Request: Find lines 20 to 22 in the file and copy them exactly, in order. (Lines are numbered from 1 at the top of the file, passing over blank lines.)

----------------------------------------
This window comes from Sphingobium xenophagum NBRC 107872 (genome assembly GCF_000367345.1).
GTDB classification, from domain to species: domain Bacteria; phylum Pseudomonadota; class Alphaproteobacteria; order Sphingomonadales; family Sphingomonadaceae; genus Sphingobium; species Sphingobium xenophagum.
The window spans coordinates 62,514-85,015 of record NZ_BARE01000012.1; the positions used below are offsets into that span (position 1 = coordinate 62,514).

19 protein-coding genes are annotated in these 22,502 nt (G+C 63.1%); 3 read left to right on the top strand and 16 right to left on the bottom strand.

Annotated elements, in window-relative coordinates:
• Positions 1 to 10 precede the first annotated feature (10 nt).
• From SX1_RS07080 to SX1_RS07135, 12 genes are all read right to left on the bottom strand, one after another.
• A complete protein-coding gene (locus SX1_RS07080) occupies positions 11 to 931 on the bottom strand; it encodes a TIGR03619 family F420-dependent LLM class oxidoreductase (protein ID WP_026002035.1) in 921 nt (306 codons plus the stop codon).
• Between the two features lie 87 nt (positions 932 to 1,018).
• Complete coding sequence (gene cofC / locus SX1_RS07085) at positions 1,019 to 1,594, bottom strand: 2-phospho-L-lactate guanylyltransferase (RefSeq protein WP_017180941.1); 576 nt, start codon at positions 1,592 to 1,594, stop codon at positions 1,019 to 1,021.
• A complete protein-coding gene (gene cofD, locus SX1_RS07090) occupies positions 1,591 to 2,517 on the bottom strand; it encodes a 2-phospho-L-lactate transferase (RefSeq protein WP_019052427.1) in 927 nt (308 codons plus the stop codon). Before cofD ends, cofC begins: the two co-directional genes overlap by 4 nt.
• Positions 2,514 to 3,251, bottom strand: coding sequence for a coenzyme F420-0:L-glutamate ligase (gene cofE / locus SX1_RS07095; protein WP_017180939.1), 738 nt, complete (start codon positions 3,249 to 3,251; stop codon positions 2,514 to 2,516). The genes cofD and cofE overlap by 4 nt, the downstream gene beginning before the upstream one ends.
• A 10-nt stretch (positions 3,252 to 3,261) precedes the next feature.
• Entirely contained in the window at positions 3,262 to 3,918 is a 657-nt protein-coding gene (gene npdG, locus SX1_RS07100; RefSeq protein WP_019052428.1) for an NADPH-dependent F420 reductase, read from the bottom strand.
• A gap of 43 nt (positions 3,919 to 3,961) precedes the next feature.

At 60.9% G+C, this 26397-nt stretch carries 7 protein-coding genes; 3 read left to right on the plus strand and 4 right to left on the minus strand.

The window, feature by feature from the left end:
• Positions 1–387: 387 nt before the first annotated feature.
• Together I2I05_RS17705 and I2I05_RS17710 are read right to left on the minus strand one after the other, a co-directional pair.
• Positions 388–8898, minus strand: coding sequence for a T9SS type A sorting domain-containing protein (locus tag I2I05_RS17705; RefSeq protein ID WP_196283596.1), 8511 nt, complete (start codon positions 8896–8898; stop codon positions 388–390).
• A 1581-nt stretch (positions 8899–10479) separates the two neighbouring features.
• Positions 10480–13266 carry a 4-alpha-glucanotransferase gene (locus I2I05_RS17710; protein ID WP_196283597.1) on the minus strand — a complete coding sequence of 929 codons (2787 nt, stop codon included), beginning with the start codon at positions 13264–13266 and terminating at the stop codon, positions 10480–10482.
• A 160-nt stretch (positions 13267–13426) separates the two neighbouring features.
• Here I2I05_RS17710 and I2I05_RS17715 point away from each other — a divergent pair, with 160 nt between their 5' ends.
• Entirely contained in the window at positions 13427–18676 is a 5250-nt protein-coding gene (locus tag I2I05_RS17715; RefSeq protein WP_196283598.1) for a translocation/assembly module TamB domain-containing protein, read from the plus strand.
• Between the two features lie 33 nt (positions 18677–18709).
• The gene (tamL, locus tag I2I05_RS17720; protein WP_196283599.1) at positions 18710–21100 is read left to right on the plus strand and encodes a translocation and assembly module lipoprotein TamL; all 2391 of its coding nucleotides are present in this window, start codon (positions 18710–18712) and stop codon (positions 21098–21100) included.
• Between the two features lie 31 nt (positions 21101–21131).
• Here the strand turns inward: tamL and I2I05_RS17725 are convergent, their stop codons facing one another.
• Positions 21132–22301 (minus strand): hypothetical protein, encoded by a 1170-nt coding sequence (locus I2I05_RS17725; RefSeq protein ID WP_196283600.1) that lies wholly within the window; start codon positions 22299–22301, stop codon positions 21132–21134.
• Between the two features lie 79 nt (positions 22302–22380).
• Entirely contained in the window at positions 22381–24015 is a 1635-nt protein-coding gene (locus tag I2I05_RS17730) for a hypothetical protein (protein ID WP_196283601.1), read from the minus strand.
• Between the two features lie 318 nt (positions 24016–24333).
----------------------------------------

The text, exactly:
• Positions 388–8898, minus strand: coding sequence for a T9SS type A sorting domain-containing protein (locus tag I2I05_RS17705; RefSeq protein ID WP_196283596.1), 8511 nt, complete (start codon positions 8896–8898; stop codon positions 388–390).
• A 1581-nt stretch (positions 8899–10479) separates the two neighbouring features.
• Positions 10480–13266 carry a 4-alpha-glucanotransferase gene (locus I2I05_RS17710; protein ID WP_196283597.1) on the minus strand — a complete coding sequence of 929 codons (2787 nt, stop codon included), beginning with the start codon at positions 13264–13266 and terminating at the stop codon, positions 10480–10482.